"There it is," Playfair said. In the distance I saw it, a massive neon sign with a laughing ugly red gargoyle painted on it. As Playfair pulled up on the curb, I noticed that the bar was heavily battle-scarred. Bullet holes, mono-wire marks, and spent brass littered the exterior. There were no patriotic signs or slogans outside, no indication that it was anything other than a bar for the people that was caught in a bad side of town. Unlike most of the windows at the cathedral, the window bars at the Red Devil were either broken, bent, or half-melted. "I'll stay with the car, they don't usually steal the tires when someone is with the car."
Anderson led the way to the door, still smiling as he opened the red front door. Then a child from across the street cried out, "Fr. Anderson!" Turning, Anderson beamed brightly as a group of children ran over with a soccer ball. "You can both go in and wait at the bar, I'll follow in when I'm finished."
"If you're sure," I said, leading Laura into the bar as Anderson spoke with the children. The inside was quiet, but it was barely eight in the morning when we got there. The bar was empty, the chairs stacked on the tables and bar with the floor freshly swept. But as we got to the bar, I heard voices from the upstairs. Whispers and hushed words that could only ever mean conspiracy when heard by someone else.
Moving slowly, Laura was half crouched as I scanned the corners and quietly scanned the bar. Looking around, I saw the back door and the stairs. Creeping slowly through the empty beige bar across the coal-black plastic floor, Laura gently pushed the door to the stairs open. Laura led the way up, the cramped, ancient stairs gently creaking as we made our way up. On the landing was a small hallway, one of the doors open slightly. The whispers were getting louder, and it sounded like a man and woman talking with each other. As we got to the landing, I checked down the hall and saw the rest of the doors were closed, and no one else sounded like they were awake if they were there at all.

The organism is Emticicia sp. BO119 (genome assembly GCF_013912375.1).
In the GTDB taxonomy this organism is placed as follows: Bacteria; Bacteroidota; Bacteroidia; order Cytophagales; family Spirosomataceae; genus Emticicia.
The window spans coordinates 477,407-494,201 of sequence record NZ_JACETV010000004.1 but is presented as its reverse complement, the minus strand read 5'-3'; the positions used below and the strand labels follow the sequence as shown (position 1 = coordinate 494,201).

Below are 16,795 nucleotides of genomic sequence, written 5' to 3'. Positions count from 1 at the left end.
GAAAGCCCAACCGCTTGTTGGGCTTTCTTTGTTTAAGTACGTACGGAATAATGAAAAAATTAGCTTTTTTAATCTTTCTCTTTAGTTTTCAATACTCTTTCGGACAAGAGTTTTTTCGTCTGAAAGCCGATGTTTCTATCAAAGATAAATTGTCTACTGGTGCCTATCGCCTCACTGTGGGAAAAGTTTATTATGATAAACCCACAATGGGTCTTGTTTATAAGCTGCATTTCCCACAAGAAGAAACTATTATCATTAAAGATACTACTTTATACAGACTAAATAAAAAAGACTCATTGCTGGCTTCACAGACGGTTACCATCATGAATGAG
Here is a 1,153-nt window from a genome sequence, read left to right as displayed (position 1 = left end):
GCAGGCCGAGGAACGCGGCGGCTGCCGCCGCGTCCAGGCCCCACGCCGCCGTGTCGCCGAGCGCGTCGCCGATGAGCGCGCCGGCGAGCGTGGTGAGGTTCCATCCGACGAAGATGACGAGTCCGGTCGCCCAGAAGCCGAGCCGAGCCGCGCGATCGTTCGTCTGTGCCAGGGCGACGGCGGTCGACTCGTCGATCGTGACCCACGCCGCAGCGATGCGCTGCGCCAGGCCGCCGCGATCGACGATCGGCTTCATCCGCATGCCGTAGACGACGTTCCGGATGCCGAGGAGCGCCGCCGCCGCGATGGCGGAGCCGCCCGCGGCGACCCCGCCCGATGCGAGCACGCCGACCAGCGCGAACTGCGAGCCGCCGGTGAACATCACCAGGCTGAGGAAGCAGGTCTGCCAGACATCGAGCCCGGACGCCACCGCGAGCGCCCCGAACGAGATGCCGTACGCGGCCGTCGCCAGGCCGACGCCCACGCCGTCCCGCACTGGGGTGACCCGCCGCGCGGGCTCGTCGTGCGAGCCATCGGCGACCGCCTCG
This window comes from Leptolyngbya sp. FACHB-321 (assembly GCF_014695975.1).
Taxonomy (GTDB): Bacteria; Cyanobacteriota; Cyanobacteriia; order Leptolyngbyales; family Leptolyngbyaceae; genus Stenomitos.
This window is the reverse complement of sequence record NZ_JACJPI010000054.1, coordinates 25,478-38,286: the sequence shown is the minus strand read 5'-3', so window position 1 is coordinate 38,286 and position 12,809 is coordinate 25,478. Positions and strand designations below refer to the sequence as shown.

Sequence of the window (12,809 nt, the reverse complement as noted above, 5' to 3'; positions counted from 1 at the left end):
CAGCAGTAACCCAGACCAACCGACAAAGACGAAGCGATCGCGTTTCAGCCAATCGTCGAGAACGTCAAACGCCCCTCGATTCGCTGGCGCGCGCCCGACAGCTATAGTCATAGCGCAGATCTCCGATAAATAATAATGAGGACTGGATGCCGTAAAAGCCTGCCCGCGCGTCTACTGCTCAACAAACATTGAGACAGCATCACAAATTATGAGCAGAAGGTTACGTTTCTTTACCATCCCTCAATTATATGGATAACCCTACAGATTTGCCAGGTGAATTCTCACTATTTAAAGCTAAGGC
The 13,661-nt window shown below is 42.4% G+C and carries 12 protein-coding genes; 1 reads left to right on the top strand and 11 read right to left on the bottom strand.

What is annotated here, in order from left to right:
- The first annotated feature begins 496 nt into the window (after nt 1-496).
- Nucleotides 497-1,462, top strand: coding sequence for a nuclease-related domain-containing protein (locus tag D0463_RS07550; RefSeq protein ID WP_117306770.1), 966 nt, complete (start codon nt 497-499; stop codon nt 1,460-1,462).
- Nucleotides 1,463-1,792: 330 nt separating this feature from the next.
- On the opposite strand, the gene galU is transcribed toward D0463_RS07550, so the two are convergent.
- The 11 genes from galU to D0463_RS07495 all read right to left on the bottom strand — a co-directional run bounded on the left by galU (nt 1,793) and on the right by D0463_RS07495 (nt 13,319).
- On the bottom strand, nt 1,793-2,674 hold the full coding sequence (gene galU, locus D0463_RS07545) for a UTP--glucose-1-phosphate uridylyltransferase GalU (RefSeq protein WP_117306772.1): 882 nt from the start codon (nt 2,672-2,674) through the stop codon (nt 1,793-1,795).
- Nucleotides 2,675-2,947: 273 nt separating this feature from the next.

We got on either side of the door, Laura counting down as we got ready to move. I took a few deep breaths, Laura putting her hand on the door. I counted down, mouthing the numbers as I pulled down my fingers. Three, two, one...
We threw the door open and ran into the door before we nearly tripped over each other to stop. It was a bedroom, a sniper rifle, EX-41, and LAW in one corner, but that wasn't what had our attention. A man and woman stood inside, the woman sitting on a desk with her legs wrapped around the man and her short blonde hair mussed up and the top buttons of her blouse half-undone. The man's red beret was askew, and the woman's skirt was nearly pushed up past her thighs.
"What the hell is going on here?!" the woman shouted, quickly pulling a blanket off the bed as the man turned to face us with his camo jacket unbuttoned as he kept cursing in French. "Who the hell are you, where'd you come from?"
"Sorry, must be the wrong bar," I said, Laura and I stumbling backwards to try and get out the door. "Well go now, sorry-" That was when I was grabbed from behind and had a black bag shoved over my head.
"Always with the black bags," Laura groaned before we started getting dragged down the stairs.
If you've never had a black bag shoved over your head, the biggest problem is keeping your feet steady on the move. In this case, it was trying to make sure we were actually walking down the stairs versus flailing our legs like two drunk idiots being dragged into the bar. I tried to make a break for the bar when we hit the landing, but I wound up slamming into Laura and whoever was trying to carry us. I tried to grab for the bag but felt two sets of hands grab my arms as footsteps pounded down the stairs. Laura started trying to shout, but someone slammed a hand over her mouth to muffle her. I tried to aim my kicks where they could actually hit someone, but every time I tried I just sent my leg through empty air. I felt the hands wrestle mine behind my back again, and I heard a heavy door open ahead of us from what I thought was away from the bar. Trying to still wriggle out from what I could only guess were Front fighters, I felt a cold chill the closer I got to the heavy door.